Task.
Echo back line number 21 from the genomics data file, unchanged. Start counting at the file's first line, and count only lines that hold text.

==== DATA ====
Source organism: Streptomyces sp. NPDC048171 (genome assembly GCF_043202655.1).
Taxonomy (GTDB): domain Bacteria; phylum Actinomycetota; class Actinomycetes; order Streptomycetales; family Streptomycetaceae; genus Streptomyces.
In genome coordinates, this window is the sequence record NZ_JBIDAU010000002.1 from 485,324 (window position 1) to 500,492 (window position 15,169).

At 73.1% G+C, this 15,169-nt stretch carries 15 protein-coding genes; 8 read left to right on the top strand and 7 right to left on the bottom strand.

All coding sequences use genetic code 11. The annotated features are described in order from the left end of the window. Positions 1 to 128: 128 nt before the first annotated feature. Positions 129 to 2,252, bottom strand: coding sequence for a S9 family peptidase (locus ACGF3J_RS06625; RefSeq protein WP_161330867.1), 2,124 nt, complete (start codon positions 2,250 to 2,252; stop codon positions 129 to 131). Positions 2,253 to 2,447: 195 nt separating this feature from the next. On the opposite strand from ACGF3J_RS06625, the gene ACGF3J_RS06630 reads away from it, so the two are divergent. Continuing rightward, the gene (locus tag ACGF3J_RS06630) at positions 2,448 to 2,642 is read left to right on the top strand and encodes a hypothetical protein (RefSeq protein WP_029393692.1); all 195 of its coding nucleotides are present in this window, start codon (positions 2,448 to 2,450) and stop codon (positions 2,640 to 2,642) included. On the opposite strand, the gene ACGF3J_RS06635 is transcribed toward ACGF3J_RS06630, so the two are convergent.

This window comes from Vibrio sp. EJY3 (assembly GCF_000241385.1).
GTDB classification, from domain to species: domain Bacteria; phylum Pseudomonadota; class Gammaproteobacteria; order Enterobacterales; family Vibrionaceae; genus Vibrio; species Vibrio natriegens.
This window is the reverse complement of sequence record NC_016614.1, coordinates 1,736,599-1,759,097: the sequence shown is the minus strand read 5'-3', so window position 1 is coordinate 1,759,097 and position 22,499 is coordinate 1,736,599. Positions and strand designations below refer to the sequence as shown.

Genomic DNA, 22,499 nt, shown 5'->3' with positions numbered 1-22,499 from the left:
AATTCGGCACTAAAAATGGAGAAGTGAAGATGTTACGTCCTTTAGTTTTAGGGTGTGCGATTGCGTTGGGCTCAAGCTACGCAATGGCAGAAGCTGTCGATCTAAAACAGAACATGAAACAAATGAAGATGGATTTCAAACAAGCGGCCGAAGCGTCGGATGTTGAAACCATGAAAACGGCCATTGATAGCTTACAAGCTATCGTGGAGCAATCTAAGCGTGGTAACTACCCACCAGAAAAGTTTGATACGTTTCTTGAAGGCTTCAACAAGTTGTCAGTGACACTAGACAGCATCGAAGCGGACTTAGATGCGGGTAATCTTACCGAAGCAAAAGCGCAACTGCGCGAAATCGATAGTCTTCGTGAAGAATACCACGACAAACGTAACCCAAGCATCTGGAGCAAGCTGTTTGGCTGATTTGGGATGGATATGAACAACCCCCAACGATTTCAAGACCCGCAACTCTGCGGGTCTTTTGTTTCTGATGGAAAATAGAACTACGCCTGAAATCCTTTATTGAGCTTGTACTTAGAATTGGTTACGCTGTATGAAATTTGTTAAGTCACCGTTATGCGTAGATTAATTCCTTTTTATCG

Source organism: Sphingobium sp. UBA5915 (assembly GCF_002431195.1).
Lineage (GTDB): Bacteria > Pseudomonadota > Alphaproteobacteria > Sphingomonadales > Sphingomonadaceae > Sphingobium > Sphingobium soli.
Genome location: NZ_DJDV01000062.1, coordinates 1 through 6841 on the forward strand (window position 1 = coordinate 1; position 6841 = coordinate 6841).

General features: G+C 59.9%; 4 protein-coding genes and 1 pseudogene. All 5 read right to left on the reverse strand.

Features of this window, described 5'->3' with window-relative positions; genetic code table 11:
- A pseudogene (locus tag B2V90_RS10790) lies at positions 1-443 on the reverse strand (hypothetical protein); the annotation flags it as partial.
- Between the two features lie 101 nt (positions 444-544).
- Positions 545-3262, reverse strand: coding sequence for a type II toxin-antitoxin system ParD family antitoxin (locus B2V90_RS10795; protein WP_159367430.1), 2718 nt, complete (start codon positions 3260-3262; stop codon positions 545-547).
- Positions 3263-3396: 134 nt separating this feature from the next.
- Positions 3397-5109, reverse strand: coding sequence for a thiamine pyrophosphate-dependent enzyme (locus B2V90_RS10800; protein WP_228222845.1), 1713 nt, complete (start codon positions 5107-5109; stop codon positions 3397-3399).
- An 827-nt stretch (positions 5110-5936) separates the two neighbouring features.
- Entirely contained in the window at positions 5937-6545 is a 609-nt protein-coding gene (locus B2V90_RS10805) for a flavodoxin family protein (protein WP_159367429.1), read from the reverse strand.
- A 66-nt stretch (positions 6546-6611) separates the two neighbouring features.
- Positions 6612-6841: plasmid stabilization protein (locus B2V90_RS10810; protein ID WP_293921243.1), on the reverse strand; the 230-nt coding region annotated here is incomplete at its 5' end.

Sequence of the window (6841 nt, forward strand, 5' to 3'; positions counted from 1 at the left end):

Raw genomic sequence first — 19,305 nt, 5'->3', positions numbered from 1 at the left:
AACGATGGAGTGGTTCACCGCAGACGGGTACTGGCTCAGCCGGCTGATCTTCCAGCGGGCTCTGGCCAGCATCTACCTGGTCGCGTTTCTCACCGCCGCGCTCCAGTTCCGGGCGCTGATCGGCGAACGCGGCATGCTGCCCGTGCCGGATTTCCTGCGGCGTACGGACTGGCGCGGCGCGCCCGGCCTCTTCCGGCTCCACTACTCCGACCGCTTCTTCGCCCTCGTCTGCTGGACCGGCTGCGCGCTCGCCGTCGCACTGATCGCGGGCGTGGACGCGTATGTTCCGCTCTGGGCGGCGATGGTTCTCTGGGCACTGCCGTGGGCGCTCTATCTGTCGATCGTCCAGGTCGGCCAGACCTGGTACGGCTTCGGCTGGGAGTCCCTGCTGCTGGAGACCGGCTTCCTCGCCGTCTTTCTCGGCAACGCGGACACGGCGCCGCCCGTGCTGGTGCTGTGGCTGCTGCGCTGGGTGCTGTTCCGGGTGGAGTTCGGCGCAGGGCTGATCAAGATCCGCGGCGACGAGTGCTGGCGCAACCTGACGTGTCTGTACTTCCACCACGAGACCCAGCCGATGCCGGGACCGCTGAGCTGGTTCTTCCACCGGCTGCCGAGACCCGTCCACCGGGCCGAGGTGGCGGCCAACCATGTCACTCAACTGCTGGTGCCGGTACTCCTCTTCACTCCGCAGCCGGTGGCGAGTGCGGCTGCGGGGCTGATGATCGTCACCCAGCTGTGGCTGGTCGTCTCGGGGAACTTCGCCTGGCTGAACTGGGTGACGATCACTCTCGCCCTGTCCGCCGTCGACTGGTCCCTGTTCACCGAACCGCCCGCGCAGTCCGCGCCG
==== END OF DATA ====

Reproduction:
- An 827-nt stretch (positions 5110-5936) separates the two neighbouring features.